Understanding The Affluent

Are you targeting the affluent? Are you interested in acquiring clients with larger pools of assets? Of course you are. Every financial advisor is aiming for larger client accounts these days, and in particular, they are trying to capture a piece of what has become known as boomer affluence. (By now, unless you have been living in a closet, you've heard more than you probably want to about this boomer

Are you targeting the affluent? Are you interested in acquiring clients with larger pools of assets? Of course you are. Every financial advisor is aiming for larger client accounts these days, and in particular, they are trying to capture a piece of what has become known as “boomer affluence.” (By now, unless you have been living in a closet, you've heard more than you probably want to about this boomer cohort, but read on. I've got some good advice.)

For years I have been saying to anyone who will listen, if you are serious about working with the affluent you must become a student of the affluent. So what do we know about them? The majority of today's affluent originate from what was once America's rock-solid middle class. In other words, most of your ideal prospects have not spent their childhood years being educated at boarding schools and raised by nannies — they are like you and me. And whether you believe it or not, they have middle-class values just like you and me. They are probably living a lifestyle that was not accessible to them in childhood, and some of them aren't even able to fully appreciate it.

Here are a few affluent boomer facts from our research worth knowing:

  • Ninety-three percent of them are self-made, and know what it's like to “work your way up” the ladder of success. Yes, they recognize that they are successful, but they don't like being referred to as either affluent or wealthy — that's for the trust-fund babies.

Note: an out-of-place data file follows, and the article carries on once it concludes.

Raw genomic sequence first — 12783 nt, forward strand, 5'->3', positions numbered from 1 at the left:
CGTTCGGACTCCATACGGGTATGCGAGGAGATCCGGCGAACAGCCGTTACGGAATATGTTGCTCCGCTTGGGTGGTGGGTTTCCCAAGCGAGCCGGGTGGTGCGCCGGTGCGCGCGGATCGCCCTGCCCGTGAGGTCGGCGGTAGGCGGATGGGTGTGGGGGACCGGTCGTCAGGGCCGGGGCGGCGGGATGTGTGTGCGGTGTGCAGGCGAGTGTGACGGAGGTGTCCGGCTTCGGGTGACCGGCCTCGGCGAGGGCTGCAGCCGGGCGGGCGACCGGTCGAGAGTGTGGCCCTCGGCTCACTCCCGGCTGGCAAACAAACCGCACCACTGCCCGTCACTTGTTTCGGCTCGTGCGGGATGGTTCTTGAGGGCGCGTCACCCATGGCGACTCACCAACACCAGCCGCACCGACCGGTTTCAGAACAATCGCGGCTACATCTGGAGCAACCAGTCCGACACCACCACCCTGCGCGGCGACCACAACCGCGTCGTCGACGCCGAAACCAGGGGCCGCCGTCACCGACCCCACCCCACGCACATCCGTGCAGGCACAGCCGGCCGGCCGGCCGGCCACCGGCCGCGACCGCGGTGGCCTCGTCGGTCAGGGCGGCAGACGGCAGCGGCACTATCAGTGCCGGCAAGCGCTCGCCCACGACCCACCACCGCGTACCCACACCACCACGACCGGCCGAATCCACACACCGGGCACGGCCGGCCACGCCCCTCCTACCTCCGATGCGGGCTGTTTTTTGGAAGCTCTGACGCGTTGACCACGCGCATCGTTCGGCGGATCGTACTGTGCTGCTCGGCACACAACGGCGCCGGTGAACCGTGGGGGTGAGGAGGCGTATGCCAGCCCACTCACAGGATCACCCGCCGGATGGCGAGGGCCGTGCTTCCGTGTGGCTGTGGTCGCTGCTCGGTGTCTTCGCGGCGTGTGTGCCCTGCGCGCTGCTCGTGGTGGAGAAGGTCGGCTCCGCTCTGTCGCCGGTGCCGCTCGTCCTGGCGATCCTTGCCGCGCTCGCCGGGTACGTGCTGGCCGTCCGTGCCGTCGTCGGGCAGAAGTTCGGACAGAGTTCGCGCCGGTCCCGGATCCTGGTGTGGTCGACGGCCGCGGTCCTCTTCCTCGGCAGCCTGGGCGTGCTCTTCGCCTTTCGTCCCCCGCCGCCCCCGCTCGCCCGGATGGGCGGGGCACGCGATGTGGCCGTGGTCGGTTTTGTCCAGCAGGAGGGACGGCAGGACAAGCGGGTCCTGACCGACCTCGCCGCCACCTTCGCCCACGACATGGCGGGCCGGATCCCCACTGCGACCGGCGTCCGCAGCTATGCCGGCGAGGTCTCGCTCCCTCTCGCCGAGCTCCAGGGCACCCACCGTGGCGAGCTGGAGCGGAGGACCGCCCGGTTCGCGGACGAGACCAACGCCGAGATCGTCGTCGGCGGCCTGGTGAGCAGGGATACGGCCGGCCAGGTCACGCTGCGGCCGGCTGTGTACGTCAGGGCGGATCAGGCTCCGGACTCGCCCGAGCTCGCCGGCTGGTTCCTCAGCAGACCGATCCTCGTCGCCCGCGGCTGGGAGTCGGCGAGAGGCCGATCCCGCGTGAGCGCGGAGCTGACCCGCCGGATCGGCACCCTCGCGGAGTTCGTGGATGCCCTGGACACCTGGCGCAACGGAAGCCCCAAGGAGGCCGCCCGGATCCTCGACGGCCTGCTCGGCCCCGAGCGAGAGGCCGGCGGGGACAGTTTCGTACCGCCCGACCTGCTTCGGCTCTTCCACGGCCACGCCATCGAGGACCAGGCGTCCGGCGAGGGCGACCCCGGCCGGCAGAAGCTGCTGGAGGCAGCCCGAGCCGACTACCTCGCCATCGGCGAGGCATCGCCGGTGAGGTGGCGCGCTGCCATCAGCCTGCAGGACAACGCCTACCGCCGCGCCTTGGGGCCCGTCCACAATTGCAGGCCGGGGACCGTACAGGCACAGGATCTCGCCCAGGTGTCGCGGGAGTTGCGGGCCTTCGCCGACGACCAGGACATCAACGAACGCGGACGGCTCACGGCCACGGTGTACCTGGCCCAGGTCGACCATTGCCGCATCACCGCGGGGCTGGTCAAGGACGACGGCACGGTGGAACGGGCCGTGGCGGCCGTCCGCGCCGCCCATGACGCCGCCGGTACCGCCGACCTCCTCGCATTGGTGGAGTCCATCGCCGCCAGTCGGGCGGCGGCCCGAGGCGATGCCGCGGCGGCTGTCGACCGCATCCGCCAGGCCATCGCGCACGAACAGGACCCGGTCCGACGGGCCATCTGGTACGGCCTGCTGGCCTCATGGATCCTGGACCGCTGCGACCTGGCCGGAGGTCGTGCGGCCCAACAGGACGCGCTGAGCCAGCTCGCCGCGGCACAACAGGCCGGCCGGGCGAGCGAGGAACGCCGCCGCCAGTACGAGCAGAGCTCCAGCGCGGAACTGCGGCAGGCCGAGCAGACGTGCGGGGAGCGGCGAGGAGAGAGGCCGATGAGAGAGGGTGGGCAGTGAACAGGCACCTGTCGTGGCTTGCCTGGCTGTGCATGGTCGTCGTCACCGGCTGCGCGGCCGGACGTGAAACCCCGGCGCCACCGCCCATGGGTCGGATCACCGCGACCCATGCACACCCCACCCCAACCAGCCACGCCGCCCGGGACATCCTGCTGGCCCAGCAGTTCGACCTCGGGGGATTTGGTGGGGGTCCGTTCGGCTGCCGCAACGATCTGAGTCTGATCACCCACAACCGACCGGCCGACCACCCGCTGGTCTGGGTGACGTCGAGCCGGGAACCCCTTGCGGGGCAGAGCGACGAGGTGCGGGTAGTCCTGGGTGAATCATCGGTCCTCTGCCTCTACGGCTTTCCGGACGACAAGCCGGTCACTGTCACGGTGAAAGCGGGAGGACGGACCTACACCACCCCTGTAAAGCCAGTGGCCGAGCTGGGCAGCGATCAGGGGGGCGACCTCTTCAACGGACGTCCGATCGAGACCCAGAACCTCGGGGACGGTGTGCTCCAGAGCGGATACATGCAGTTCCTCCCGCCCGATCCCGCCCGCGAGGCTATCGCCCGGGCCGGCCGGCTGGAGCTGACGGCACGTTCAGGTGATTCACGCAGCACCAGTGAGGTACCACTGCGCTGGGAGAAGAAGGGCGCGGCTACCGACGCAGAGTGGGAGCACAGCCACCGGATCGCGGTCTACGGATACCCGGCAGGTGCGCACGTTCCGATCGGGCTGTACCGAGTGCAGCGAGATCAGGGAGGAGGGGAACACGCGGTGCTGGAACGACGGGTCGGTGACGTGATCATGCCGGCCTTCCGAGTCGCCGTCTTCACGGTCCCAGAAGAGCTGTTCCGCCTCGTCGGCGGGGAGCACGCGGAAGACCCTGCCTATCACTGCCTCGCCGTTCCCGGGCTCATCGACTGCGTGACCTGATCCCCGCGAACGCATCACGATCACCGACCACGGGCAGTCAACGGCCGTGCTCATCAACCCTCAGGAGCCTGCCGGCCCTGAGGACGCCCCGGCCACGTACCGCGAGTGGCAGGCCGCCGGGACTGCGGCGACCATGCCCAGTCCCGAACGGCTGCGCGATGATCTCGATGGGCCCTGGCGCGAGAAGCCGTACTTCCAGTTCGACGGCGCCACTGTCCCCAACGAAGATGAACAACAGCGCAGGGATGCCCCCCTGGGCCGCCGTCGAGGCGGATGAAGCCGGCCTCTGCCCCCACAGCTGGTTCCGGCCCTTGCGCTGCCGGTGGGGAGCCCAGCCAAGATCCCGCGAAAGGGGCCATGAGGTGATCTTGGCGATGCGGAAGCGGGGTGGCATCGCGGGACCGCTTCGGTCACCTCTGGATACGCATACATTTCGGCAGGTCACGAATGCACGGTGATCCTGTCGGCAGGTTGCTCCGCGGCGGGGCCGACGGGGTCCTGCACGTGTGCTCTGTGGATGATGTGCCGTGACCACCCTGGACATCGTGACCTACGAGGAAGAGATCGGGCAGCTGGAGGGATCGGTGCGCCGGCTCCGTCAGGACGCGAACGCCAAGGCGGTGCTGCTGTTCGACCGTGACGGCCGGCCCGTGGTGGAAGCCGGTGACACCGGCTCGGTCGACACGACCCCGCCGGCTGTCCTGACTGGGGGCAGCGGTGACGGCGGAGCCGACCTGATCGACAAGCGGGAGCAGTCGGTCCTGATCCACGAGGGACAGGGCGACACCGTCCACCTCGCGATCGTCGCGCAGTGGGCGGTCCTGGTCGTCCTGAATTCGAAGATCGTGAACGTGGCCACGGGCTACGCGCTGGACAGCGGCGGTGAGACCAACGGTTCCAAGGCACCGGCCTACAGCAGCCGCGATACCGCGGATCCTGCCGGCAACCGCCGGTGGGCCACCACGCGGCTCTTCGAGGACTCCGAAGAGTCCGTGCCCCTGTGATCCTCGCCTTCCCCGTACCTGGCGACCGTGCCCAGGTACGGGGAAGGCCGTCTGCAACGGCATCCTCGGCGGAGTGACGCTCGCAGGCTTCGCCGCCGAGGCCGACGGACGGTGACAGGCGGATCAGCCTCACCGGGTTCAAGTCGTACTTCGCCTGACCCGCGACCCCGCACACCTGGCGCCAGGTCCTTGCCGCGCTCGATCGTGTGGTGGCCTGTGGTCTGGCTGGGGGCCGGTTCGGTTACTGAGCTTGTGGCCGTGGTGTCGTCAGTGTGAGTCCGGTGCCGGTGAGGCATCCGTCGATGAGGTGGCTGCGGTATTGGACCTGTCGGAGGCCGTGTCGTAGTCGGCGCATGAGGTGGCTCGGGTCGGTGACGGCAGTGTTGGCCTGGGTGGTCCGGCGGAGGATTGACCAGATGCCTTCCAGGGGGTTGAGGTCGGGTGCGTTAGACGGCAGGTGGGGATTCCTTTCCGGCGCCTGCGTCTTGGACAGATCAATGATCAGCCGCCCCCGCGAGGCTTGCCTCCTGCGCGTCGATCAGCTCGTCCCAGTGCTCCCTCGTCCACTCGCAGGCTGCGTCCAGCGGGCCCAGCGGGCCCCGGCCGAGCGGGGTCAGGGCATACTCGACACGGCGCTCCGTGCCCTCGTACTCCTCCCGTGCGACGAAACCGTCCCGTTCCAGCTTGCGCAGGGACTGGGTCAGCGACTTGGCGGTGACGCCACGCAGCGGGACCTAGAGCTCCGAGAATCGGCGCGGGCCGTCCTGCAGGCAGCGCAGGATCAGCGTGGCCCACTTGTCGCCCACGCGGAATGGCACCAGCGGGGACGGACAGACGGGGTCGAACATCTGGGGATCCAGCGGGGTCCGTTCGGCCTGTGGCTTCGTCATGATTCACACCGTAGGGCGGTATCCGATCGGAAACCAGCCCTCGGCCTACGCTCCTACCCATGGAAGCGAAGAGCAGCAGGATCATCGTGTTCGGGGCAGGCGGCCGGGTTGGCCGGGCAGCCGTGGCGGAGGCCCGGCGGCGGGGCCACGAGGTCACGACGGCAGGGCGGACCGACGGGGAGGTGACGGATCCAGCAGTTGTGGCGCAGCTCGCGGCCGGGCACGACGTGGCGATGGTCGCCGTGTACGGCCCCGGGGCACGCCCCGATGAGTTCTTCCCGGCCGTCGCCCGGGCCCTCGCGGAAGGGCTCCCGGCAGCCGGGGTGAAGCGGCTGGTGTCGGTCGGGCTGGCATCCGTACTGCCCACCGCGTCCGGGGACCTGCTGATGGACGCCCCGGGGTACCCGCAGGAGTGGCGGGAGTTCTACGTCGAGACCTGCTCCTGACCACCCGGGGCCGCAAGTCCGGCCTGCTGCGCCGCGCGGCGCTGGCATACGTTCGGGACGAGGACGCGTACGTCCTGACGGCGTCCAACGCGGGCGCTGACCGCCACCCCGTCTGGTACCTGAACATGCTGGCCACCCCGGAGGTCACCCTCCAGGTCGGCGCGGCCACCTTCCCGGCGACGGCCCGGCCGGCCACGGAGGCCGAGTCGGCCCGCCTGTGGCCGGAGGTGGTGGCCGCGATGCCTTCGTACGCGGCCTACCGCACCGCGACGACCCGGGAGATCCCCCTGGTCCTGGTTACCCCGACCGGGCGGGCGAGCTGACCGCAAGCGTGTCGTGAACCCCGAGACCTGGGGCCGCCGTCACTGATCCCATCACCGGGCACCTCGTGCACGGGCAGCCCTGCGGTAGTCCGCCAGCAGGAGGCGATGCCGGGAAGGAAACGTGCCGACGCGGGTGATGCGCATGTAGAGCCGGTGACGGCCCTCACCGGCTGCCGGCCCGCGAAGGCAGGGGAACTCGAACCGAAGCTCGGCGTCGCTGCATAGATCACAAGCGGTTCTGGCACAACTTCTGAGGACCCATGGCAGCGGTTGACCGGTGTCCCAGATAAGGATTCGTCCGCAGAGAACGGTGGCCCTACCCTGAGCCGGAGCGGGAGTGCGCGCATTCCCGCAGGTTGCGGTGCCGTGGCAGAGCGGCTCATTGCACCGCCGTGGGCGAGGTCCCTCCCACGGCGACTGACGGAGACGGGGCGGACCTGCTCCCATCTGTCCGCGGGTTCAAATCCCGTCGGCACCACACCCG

• They work long and hard, many averaging over 50- to 60-plus hours a week. These affluent boomers are time-crunched, and crave convenience at every level, which is why it is important to hold face-to-face meetings when and where it is opportune for them.

  • They are a highly stressed-out group. Many of these individuals come from dual-income families, and are working feverishly just to maintain their current lifestyles. The kinds of lifestyles they want to lead go well beyond the basics of raising, educating and marrying off their children, which, by itself, requires a lot of time, attention and money. They also expect expensive vacations, country-club memberships, three or four cars, and so on.

  • Thirty-nine million of these boomers are now 50 years old or older. That said, they do not like being referred to as “seniors” or “aging boomers.” They also happen to be the most self-centered and least civic-minded generation in recorded history.

  • They talk about retirement, but are increasingly pushing back that retirement timeline and continuing to work.

Most financial advisors spend millions to advertise to this group. But advertising raises expectations, and our survey respondents send a clear message about that: To secure their long-term business, you must walk the walk by becoming fully competent at providing the solutions they want. You must deliver value by offering the necessary range of services. You must provide highly personalized, relationship-driven service.

Of all the findings from our Affluent Purchasing Decision (APD) research, the most surprising was our respondents' intense skepticism toward basic sales and marketing techniques — especially when it comes to financial services. Another surprising result was their level of consumer savvy. You might think people with giant disposable incomes and middle-class backgrounds would conduct less research about their purchasing — and would be less discriminating — because they can “afford” to make mistakes. The opposite is true. Today's affluent are more discerning, because they've learned from past mistakes. But as crusty and defensive as these well-heeled prospects can be, they will do almost anything for you once you prove yourself — once you break down the barriers and develop a relationship based on mutual trust and professional respect.

Which brings us full-circle on today's affluent: Serve them, cater to them, put up with all of their idiosyncrasies, provide top-quality products and services (that they need and want), and they will reciprocate with loyalty and positive word-of-mouth influence (which is the how they make major purchasing decisions). Continue to study the affluent and you will be prepared to fully capitalize on the changing affluent demographics.

Writer's BIO: Matt Oechsli is author of Building a Successful 21st Century Financial Practice: Attracting, Servicing & Retaining Affluent Clients. oechsli.com

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